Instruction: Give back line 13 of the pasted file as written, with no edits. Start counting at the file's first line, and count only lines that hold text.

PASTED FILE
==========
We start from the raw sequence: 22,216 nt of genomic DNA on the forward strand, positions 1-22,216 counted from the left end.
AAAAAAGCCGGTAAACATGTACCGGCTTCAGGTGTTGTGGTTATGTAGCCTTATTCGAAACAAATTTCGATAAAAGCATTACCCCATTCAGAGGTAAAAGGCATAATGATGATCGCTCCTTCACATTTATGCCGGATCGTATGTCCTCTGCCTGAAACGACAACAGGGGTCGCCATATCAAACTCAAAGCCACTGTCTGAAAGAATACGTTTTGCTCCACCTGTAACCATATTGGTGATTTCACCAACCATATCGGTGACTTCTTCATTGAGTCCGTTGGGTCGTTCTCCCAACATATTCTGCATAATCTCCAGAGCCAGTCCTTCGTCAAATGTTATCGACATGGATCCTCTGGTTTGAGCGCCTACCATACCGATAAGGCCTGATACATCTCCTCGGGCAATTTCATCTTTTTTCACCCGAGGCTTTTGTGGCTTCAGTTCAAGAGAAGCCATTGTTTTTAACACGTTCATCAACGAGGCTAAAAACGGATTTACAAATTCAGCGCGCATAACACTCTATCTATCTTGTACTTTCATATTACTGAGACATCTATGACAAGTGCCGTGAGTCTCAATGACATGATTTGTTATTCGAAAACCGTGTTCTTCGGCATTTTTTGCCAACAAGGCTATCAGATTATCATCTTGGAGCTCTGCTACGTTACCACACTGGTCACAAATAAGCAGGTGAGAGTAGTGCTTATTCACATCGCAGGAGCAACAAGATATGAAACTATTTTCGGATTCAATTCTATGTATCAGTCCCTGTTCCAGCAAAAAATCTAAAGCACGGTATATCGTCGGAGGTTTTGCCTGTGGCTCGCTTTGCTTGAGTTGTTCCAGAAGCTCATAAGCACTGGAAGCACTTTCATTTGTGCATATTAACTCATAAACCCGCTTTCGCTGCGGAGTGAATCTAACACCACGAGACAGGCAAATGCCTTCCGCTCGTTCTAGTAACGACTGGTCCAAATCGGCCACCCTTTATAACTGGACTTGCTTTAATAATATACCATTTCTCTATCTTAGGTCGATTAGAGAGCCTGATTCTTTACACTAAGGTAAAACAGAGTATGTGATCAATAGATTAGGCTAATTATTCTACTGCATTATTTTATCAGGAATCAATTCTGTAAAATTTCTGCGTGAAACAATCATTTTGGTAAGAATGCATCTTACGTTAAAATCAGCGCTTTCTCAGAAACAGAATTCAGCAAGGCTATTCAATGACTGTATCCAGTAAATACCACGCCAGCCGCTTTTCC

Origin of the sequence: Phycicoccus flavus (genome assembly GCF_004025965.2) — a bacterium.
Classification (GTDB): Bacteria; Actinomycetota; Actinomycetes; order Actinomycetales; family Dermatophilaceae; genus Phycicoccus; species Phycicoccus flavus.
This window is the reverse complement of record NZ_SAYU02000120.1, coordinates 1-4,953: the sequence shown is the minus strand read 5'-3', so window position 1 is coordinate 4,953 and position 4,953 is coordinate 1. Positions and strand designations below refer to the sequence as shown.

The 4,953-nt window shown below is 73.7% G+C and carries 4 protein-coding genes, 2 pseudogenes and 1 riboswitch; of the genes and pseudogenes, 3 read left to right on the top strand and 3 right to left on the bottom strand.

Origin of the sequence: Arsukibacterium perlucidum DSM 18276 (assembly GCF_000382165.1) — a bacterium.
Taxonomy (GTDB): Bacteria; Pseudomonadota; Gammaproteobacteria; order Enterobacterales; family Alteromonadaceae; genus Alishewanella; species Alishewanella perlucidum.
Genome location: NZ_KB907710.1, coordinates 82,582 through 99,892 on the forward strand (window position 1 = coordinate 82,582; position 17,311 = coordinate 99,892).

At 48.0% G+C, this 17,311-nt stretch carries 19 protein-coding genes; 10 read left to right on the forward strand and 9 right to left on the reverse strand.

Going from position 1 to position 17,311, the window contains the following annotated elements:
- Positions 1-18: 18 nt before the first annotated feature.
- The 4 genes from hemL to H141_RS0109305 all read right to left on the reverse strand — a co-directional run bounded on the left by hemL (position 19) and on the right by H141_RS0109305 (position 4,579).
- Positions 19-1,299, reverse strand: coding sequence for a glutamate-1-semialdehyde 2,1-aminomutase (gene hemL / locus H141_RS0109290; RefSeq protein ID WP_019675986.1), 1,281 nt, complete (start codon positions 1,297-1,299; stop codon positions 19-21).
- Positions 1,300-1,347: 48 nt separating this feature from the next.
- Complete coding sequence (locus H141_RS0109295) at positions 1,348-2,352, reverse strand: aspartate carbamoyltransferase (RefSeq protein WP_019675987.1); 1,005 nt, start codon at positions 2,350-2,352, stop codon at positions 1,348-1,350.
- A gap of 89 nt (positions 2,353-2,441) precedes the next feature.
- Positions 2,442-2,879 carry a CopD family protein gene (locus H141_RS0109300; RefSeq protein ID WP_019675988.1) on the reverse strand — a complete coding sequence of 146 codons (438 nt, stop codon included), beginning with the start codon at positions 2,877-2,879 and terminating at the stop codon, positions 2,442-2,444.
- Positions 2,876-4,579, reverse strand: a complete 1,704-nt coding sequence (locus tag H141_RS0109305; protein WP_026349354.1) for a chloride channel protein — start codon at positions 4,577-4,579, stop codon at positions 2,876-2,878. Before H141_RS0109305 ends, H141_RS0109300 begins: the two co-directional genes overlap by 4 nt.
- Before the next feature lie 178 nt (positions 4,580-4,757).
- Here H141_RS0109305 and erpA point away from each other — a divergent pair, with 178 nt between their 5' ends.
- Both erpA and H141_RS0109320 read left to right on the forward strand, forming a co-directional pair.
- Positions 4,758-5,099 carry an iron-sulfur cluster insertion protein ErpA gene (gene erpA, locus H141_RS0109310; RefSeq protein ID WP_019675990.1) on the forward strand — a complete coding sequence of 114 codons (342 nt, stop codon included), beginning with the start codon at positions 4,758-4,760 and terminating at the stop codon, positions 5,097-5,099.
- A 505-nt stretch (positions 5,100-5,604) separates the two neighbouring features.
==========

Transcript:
- The 4 genes from hemL to H141_RS0109305 all read right to left on the reverse strand — a co-directional run bounded on the left by hemL (position 19) and on the right by H141_RS0109305 (position 4,579).